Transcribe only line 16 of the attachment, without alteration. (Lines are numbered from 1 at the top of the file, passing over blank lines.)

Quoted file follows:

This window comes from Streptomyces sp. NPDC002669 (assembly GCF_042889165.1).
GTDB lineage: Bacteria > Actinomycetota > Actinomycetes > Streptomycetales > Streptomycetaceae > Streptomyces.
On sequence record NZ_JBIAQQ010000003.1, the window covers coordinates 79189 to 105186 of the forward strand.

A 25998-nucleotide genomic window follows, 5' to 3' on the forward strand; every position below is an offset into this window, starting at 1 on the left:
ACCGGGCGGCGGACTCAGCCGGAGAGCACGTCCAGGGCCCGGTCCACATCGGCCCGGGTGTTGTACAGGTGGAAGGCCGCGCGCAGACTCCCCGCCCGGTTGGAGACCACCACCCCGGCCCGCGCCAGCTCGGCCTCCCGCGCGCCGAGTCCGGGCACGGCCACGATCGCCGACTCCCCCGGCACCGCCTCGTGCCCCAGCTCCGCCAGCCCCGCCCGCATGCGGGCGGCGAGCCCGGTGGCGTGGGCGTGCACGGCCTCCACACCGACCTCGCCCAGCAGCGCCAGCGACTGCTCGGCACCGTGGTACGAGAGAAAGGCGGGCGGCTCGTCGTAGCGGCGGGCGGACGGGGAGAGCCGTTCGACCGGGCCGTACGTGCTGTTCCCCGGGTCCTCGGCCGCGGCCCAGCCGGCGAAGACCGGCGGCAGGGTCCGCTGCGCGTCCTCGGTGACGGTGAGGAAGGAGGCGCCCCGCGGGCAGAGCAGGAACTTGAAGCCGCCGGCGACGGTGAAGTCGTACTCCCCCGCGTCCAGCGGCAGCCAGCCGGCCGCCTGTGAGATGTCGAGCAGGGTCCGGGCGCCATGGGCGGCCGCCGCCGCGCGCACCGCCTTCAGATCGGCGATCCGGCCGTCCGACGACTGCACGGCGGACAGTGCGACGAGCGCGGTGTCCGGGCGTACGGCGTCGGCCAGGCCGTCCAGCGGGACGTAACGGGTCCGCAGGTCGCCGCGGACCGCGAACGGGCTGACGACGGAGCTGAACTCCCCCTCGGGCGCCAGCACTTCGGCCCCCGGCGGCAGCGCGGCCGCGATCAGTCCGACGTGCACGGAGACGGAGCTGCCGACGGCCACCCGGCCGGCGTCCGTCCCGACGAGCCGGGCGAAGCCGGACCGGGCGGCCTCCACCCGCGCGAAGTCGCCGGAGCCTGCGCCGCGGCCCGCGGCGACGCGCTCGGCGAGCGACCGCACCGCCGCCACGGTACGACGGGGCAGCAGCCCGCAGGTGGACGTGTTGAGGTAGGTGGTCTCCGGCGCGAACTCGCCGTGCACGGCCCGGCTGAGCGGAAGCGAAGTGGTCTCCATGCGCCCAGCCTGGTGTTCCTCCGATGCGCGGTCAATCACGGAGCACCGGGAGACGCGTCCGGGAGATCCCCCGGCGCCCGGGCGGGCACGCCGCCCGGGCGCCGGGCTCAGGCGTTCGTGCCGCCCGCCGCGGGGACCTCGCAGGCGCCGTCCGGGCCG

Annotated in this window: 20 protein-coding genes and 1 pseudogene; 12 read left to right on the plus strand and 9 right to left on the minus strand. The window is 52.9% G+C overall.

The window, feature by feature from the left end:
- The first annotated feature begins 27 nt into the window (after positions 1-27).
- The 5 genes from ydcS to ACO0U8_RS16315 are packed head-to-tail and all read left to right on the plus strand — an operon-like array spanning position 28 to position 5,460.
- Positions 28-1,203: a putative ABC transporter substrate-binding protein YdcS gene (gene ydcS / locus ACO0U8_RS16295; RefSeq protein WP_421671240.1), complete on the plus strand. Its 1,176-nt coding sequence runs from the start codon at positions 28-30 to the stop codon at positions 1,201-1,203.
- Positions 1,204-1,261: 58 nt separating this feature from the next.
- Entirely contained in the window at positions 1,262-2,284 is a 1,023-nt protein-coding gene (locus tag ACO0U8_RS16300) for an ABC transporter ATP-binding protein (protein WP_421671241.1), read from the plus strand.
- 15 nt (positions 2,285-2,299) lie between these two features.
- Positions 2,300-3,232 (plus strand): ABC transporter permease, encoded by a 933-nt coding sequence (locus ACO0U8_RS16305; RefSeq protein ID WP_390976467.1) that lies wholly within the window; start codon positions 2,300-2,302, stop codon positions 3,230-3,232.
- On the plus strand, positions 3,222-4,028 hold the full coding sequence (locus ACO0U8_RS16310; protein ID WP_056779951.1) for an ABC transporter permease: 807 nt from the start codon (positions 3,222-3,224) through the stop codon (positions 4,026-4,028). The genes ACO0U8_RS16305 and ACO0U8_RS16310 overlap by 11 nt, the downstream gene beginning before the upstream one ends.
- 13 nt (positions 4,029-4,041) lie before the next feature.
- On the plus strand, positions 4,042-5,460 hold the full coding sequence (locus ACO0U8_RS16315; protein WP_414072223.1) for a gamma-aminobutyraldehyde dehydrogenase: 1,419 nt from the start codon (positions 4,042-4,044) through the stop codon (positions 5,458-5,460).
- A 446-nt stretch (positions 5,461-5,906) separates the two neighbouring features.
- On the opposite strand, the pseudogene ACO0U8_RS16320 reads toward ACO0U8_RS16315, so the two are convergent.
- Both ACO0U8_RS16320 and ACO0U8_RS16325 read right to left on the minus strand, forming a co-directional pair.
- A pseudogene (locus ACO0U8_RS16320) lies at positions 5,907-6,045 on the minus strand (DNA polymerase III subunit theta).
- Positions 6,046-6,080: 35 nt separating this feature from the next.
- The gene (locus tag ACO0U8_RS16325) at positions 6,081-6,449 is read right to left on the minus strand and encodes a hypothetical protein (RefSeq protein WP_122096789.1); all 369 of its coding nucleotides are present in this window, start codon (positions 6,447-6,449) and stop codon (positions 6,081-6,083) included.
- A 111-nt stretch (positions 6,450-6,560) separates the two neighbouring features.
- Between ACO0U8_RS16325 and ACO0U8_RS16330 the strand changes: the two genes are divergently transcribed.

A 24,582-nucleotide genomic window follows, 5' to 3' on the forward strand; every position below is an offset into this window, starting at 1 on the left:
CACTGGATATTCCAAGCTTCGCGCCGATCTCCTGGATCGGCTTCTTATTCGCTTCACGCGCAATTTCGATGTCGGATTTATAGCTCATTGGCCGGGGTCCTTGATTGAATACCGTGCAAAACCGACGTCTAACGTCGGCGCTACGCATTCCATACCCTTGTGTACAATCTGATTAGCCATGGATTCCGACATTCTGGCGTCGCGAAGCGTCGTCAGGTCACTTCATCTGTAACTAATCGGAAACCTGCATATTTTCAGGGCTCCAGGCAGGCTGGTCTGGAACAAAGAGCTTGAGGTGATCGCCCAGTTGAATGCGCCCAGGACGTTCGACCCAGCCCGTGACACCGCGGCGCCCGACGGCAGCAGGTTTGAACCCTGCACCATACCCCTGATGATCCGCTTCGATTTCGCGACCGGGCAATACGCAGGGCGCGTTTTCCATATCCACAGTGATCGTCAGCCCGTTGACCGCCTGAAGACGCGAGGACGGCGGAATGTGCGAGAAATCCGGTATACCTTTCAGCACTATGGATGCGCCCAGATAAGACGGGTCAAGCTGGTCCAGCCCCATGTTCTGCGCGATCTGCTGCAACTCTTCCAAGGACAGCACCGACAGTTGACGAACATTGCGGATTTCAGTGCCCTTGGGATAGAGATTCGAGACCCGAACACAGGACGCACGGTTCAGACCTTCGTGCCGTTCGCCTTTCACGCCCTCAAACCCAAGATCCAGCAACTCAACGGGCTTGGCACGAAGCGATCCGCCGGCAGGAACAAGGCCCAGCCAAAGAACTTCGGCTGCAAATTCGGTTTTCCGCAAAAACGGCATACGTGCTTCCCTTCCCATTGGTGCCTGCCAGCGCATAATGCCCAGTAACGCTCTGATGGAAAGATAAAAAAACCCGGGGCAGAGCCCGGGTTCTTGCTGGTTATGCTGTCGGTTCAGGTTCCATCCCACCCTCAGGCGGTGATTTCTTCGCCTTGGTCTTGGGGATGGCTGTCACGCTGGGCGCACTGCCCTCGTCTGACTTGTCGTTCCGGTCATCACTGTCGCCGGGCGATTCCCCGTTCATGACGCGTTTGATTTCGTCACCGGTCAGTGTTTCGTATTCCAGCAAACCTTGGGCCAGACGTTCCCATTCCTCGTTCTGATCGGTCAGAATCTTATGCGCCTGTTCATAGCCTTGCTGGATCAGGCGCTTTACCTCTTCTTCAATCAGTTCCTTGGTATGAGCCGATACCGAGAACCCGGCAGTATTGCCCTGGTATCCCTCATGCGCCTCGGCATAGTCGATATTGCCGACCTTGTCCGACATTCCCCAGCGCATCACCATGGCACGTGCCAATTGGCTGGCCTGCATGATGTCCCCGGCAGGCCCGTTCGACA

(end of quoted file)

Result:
- 13 nt (positions 4,029-4,041) lie before the next feature.